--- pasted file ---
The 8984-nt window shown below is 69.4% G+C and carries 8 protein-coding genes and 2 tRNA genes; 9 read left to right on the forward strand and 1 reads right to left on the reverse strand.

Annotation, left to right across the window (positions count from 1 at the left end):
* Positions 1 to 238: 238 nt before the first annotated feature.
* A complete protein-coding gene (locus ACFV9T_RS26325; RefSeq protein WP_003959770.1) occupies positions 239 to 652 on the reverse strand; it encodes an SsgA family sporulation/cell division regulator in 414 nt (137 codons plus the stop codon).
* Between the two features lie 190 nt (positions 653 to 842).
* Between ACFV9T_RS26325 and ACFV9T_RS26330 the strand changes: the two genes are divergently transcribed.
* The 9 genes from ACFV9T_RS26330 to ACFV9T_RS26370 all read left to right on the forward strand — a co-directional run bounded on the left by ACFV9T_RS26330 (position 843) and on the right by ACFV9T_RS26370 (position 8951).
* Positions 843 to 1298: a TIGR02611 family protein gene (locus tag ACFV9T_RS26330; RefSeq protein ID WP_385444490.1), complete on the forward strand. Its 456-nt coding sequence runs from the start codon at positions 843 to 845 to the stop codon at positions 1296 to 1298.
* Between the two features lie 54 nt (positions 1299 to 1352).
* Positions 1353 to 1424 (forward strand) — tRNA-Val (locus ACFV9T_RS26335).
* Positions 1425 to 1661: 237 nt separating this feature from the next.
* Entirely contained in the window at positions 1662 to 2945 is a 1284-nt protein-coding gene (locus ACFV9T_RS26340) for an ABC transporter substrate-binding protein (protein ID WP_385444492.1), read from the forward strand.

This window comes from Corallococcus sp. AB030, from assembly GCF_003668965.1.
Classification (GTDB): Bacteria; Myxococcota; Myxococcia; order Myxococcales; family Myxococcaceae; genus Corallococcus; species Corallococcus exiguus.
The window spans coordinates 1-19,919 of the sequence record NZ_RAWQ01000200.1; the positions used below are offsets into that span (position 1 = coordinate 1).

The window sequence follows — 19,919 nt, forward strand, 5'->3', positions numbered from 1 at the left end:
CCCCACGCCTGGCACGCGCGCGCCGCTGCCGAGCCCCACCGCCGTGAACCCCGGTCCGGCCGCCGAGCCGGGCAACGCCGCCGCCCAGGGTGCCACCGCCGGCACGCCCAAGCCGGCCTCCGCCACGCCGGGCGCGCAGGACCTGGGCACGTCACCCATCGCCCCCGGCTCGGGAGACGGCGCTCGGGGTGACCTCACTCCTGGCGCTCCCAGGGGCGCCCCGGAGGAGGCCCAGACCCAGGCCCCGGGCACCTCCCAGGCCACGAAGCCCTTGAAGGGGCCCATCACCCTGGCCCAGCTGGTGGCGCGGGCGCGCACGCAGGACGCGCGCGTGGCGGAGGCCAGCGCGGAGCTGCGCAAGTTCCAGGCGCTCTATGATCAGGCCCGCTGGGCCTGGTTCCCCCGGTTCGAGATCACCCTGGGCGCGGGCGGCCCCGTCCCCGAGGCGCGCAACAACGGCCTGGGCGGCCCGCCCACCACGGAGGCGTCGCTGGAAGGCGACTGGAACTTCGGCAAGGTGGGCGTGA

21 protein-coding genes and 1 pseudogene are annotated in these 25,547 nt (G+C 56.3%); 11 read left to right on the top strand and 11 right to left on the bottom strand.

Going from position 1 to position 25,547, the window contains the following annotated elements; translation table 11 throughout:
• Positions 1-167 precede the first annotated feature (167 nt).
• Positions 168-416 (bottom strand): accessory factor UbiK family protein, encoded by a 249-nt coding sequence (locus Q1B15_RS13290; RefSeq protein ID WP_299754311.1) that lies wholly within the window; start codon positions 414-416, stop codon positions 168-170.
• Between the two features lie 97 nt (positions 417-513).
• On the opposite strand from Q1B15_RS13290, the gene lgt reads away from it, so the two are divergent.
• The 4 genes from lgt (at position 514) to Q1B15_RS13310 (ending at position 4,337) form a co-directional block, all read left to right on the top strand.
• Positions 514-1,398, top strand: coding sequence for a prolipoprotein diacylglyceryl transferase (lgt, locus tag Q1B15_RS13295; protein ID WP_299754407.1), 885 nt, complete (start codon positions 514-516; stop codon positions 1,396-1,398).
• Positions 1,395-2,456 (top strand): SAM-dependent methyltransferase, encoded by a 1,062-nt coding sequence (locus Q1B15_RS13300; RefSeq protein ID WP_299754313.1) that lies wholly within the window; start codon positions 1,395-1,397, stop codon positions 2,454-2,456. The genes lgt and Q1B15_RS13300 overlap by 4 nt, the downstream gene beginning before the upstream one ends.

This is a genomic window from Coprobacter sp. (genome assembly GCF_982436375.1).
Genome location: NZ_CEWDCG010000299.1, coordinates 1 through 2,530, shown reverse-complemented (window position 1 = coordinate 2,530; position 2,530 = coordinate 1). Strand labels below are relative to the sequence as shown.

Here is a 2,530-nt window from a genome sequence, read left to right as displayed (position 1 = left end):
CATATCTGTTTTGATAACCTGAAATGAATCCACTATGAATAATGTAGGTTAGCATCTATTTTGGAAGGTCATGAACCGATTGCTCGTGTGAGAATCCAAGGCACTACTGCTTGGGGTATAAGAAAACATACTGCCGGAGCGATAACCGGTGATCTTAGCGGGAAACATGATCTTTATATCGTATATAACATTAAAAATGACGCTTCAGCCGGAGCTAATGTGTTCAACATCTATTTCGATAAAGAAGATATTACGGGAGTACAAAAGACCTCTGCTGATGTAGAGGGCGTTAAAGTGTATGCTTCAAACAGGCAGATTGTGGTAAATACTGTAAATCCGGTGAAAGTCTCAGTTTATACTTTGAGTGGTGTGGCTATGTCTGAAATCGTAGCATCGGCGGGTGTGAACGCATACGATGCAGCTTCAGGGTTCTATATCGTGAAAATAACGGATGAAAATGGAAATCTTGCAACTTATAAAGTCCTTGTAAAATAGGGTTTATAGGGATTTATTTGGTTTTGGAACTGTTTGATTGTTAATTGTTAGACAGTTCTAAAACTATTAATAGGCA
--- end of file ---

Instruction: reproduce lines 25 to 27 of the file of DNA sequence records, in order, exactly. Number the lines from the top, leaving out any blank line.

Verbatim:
• Positions 514-1,398, top strand: coding sequence for a prolipoprotein diacylglyceryl transferase (lgt, locus tag Q1B15_RS13295; protein ID WP_299754407.1), 885 nt, complete (start codon positions 514-516; stop codon positions 1,396-1,398).
• Positions 1,395-2,456 (top strand): SAM-dependent methyltransferase, encoded by a 1,062-nt coding sequence (locus Q1B15_RS13300; RefSeq protein ID WP_299754313.1) that lies wholly within the window; start codon positions 1,395-1,397, stop codon positions 2,454-2,456. The genes lgt and Q1B15_RS13300 overlap by 4 nt, the downstream gene beginning before the upstream one ends.

This is a genomic window from Coprobacter sp. (genome assembly GCF_982436375.1).